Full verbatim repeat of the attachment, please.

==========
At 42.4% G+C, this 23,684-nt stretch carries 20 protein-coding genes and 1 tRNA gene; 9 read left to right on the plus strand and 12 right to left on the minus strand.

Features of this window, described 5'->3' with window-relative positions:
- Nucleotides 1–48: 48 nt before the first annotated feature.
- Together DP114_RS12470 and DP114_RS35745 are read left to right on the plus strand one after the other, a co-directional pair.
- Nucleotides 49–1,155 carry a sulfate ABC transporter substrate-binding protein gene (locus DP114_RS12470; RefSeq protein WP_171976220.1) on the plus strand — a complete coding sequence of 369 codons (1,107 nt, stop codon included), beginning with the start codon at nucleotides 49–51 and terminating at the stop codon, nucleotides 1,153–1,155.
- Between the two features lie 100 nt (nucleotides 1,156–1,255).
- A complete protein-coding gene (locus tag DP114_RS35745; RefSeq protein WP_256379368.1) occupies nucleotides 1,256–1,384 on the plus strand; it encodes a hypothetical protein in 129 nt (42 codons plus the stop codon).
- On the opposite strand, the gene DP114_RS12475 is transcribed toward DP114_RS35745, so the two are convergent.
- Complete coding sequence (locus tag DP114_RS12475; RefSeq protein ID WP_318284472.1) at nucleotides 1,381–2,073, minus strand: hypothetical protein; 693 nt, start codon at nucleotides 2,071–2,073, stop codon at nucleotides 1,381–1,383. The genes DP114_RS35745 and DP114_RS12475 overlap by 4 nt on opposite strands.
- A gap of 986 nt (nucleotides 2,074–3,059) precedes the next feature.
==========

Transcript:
At 42.4% G+C, this 23,684-nt stretch carries 20 protein-coding genes and 1 tRNA gene; 9 read left to right on the plus strand and 12 right to left on the minus strand.

Features of this window, described 5'->3' with window-relative positions:
- Nucleotides 1–48: 48 nt before the first annotated feature.
- Together DP114_RS12470 and DP114_RS35745 are read left to right on the plus strand one after the other, a co-directional pair.
- Nucleotides 49–1,155 carry a sulfate ABC transporter substrate-binding protein gene (locus DP114_RS12470; RefSeq protein WP_171976220.1) on the plus strand — a complete coding sequence of 369 codons (1,107 nt, stop codon included), beginning with the start codon at nucleotides 49–51 and terminating at the stop codon, nucleotides 1,153–1,155.
- Between the two features lie 100 nt (nucleotides 1,156–1,255).
- A complete protein-coding gene (locus tag DP114_RS35745; RefSeq protein WP_256379368.1) occupies nucleotides 1,256–1,384 on the plus strand; it encodes a hypothetical protein in 129 nt (42 codons plus the stop codon).
- On the opposite strand, the gene DP114_RS12475 is transcribed toward DP114_RS35745, so the two are convergent.
- Complete coding sequence (locus tag DP114_RS12475; RefSeq protein ID WP_318284472.1) at nucleotides 1,381–2,073, minus strand: hypothetical protein; 693 nt, start codon at nucleotides 2,071–2,073, stop codon at nucleotides 1,381–1,383. The genes DP114_RS35745 and DP114_RS12475 overlap by 4 nt on opposite strands.
- A gap of 986 nt (nucleotides 2,074–3,059) precedes the next feature.